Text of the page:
Poetry News

Fanzine Infiltrates The Garden: Ed Steck and Paul Cunningham in Conversation

By Harriet Staff


Whoa, hey there buddy! Whatever you're doing right now, stop that and read this: it's Ed Steck and Paul Cunningham's conversation about writing, disappearances, borders, Eden, holograms, and more, now live at Fanzine and it will totally rock your world!

PC: [...] Why are you writing, Ed? Why did you write The Garden?

ES: [...] Presently, I’m writing primarily to include. The inclusion ranges from including myself into a larger presence to including others into complications that surround whatever this larger presence is. I also think that inclusion has a lot to do with exclusion – to position oneself into an indebted sector is to compromise one’s own presence, which begins to exhibit attributes of disappearing. To appear is to disappear. I guess this relates to ghosting. I don’t know if that makes sense. I write to appear. I write to disappear. To put it bluntly. Besides that, initially, writing was a therapeutic practice. It brought me out of a pretty dark space about nine years ago. It still is a therapeutic practice but it transformed after I started working on The Garden. It became about inclusion and operation, research, and testing the results of procedure. A lot of this came from my time at Bard College’s MFA program, and learning about conceptual art and conceptual writing, the L=A=N=G=U=A=G=E poets, and astonishingly learning a new way to read and see. I’m enthusiastically indebted to that program for the state I am in today. I’d probably be dead otherwise.

Anyways, a lot of why and what I write is working within the realms of these questions of disappearance/presence and inclusion/exclusion, residing mainly at the borders of these questions. Calmly and quietly retching at the tipping point, that’s where I like to be. That’s my interpretation of why I write at this very moment. I think my answer would be completely different if you asked me two hours from now. There’s the whole procedural and conceptual and whatnot idea of disappearance I proposed here, but there is also the other kind of disappearance that I experience in writing, which is completely disappearing into the content and world that is being built within the project. I want to take that world apart and bend the circuits. I want to manipulate the outcome of fucking something up. Sometimes that world is a direct reflection of our own. Other times, it is so alien and catastrophically uncanny that upon returning, your brain has to reassemble itself because the whatever-you-saw/whatever-you-experienced liquidated your command center. It’s about transformation, baby. If I had to answer this question in four words, I’d simply say: Writing is mad fun. That’s that. [...]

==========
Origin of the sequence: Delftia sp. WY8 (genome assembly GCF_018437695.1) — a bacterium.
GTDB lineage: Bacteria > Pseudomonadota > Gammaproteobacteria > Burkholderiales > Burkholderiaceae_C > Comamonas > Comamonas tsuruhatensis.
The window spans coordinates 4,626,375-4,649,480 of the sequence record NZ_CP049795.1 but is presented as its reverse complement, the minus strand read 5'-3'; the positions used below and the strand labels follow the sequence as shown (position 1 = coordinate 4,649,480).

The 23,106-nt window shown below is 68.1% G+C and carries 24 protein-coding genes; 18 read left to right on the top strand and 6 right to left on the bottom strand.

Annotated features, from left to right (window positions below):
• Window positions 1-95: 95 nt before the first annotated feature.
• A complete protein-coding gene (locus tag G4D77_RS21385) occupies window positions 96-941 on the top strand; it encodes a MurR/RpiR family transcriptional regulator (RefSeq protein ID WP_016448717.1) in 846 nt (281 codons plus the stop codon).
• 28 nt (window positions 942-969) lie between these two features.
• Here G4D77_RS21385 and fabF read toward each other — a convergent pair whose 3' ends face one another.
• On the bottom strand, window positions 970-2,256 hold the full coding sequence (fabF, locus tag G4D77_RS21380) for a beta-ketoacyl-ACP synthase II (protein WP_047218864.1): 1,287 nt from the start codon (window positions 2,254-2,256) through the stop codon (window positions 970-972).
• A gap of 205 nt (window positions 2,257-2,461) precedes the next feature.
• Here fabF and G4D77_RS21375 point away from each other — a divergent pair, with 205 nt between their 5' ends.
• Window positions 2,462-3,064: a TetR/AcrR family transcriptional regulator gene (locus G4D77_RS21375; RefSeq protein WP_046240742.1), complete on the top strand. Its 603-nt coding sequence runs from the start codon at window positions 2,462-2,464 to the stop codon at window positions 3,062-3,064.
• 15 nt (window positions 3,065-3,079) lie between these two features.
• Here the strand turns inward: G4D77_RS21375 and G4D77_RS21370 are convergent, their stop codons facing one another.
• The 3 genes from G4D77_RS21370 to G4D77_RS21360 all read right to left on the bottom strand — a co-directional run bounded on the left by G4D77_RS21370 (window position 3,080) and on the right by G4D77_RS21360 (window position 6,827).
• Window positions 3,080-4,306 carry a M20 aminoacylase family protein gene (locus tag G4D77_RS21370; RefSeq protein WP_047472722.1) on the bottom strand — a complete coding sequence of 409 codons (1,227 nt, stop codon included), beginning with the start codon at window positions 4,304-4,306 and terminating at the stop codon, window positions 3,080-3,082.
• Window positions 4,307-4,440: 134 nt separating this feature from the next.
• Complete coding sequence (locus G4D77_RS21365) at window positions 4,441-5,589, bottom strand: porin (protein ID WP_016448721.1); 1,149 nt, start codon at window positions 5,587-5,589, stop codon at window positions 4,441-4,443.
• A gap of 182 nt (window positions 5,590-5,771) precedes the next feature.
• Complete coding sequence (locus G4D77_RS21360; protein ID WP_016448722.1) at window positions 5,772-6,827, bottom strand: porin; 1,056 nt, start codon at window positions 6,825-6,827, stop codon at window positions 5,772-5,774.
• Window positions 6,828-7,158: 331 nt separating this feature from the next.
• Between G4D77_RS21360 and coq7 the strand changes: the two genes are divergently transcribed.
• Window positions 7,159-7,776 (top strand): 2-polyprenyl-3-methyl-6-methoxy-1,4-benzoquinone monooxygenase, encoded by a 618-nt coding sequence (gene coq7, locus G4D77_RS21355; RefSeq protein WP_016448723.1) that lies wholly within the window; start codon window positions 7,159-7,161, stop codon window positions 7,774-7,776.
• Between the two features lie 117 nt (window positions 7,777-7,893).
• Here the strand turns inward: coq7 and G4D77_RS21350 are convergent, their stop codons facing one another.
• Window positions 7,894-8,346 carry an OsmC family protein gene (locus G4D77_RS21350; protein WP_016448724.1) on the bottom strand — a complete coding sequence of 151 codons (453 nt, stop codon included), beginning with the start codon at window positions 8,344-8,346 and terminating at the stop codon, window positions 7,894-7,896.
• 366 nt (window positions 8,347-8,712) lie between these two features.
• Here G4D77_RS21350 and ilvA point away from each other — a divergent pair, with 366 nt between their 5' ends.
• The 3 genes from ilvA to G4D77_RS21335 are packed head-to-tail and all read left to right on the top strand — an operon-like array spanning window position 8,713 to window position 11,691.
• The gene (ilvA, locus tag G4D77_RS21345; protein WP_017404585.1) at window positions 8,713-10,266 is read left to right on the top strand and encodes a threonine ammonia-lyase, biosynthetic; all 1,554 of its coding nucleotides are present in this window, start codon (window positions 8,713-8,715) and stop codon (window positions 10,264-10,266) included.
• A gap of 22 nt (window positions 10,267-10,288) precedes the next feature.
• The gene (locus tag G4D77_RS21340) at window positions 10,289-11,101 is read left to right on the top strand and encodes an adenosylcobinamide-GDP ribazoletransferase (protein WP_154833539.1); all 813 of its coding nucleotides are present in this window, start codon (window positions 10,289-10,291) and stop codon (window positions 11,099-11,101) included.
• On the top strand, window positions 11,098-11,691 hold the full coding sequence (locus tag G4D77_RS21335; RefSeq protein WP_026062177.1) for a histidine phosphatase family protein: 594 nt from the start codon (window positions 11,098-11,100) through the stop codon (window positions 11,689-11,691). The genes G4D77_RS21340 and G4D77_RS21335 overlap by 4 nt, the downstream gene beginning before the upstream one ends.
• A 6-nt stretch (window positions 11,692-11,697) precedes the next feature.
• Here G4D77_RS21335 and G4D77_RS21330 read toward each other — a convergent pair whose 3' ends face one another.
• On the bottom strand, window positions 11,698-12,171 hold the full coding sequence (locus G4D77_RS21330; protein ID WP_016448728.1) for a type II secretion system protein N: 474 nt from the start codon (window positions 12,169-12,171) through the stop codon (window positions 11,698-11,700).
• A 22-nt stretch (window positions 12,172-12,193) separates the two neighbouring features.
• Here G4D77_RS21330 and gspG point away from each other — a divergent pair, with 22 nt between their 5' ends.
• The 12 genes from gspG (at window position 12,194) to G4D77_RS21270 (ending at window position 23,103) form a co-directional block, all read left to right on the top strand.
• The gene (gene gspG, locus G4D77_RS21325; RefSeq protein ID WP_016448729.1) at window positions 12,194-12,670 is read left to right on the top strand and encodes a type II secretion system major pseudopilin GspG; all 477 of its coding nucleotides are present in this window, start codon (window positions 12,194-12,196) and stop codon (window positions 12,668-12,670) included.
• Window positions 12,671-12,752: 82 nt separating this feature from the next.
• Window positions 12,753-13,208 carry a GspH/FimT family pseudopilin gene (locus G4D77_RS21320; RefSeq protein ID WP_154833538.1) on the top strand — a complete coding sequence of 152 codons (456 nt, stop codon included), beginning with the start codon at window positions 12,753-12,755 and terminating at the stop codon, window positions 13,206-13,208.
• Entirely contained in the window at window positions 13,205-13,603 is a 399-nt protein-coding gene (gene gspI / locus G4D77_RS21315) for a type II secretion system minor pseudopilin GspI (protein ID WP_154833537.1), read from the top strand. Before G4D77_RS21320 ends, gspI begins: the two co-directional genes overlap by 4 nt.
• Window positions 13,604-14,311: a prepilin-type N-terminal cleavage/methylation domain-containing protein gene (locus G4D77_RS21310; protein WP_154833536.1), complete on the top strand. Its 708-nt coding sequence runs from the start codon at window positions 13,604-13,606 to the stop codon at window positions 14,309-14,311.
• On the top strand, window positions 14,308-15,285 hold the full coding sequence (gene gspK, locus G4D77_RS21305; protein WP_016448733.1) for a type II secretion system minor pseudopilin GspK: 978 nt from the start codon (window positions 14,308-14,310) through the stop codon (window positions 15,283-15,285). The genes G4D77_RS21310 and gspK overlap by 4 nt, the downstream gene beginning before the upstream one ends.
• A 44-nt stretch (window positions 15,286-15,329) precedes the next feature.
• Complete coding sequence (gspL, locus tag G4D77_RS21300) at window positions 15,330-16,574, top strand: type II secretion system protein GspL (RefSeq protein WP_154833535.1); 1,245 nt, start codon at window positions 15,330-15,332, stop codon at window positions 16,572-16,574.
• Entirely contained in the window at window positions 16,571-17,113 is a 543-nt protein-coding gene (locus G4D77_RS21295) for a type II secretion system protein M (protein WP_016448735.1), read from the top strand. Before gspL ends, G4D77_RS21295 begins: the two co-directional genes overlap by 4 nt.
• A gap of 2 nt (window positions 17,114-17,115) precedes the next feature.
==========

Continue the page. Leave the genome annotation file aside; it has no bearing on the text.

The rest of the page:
Do as the ghostly, apparitional visage of Ed Steck tells you to and read more at Fanzine!